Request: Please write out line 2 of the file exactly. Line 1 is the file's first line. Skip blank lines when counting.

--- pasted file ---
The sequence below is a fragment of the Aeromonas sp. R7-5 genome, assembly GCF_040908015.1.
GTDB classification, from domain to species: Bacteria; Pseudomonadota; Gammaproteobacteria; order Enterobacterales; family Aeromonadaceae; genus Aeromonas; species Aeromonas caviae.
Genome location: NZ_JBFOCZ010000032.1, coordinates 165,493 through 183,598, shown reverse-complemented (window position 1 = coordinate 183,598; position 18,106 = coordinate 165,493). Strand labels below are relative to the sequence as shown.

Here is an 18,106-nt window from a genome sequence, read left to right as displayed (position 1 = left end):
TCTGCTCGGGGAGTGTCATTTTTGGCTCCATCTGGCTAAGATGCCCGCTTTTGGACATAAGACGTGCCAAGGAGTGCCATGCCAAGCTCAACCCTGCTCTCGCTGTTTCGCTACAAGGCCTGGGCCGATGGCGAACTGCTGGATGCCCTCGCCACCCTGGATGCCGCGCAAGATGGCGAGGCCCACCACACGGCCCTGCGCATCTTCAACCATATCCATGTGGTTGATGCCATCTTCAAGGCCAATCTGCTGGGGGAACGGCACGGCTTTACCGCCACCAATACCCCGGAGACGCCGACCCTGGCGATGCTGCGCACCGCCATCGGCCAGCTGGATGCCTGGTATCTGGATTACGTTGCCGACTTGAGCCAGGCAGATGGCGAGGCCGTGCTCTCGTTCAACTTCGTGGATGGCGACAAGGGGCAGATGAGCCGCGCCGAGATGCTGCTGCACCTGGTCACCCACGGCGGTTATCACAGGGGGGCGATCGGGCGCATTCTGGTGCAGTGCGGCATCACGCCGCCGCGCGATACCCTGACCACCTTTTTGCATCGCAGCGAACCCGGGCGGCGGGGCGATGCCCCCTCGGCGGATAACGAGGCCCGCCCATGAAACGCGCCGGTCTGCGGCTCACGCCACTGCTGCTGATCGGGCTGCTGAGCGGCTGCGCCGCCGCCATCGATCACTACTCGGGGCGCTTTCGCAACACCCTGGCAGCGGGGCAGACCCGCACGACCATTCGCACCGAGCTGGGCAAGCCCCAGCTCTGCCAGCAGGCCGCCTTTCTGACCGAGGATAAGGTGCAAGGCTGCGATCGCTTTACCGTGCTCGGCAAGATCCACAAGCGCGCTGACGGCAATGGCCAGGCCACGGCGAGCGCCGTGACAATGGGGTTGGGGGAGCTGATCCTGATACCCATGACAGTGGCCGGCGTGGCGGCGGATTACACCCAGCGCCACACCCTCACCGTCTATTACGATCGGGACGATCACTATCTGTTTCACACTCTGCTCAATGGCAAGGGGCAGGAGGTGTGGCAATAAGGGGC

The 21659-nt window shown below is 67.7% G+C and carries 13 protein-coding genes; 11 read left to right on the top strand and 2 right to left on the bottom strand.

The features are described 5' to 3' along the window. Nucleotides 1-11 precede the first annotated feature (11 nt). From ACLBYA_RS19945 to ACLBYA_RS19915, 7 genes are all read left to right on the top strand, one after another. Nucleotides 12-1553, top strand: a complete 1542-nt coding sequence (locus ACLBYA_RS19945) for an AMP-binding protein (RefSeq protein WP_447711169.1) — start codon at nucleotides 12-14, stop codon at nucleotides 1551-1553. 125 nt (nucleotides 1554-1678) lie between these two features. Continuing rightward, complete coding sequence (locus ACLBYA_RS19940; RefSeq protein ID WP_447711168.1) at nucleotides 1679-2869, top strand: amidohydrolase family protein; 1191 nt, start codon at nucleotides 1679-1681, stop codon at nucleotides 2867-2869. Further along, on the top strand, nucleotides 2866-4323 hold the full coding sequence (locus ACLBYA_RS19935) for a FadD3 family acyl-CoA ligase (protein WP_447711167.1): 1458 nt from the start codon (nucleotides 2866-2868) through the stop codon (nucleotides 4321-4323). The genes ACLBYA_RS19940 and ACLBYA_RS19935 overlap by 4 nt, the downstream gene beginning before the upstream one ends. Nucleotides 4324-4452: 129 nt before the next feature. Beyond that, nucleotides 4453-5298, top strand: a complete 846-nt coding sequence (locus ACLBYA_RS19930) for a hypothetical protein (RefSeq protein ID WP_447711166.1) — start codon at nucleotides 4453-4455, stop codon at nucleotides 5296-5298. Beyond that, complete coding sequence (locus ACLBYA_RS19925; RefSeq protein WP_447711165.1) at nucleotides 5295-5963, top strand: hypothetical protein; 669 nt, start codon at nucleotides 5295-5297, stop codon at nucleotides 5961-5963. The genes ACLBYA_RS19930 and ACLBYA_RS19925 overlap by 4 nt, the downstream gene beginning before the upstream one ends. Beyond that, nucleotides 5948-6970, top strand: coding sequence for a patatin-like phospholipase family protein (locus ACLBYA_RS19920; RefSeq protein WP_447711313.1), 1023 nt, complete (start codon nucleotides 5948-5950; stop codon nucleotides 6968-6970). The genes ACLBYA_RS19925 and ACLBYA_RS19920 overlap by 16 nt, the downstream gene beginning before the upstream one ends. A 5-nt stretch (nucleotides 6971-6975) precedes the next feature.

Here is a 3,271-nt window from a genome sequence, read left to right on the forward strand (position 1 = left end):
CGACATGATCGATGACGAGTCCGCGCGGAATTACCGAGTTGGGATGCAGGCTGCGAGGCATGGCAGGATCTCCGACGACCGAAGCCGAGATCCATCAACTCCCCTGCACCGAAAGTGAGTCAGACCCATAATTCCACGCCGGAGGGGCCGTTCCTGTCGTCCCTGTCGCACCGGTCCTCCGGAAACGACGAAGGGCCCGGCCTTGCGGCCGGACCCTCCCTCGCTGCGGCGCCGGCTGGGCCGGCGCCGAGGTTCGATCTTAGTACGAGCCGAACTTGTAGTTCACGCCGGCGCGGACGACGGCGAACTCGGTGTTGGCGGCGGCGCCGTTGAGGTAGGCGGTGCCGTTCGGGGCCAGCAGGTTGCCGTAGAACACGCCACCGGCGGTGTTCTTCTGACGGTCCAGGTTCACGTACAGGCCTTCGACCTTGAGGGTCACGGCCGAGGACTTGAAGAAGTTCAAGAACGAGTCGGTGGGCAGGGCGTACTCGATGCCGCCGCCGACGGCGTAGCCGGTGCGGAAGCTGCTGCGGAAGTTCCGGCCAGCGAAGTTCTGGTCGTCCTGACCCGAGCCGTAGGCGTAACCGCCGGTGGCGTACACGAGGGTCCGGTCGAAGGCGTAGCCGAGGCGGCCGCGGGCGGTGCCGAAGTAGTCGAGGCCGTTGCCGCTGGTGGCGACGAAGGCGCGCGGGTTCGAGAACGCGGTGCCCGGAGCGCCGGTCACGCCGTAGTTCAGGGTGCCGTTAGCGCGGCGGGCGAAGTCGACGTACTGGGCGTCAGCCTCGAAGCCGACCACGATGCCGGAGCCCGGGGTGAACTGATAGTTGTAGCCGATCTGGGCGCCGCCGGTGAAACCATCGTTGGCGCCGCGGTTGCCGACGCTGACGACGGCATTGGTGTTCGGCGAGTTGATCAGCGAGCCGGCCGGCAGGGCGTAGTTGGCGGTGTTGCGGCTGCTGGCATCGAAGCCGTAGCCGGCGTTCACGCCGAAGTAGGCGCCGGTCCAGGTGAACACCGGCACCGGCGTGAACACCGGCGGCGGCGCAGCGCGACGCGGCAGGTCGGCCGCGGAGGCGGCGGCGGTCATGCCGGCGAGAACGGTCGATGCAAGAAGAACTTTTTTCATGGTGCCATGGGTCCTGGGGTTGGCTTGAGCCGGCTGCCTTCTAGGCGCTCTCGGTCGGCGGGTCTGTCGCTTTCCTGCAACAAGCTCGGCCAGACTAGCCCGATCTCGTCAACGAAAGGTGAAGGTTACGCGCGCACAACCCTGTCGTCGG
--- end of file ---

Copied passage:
GTDB classification, from domain to species: Bacteria; Pseudomonadota; Gammaproteobacteria; order Enterobacterales; family Aeromonadaceae; genus Aeromonas; species Aeromonas caviae.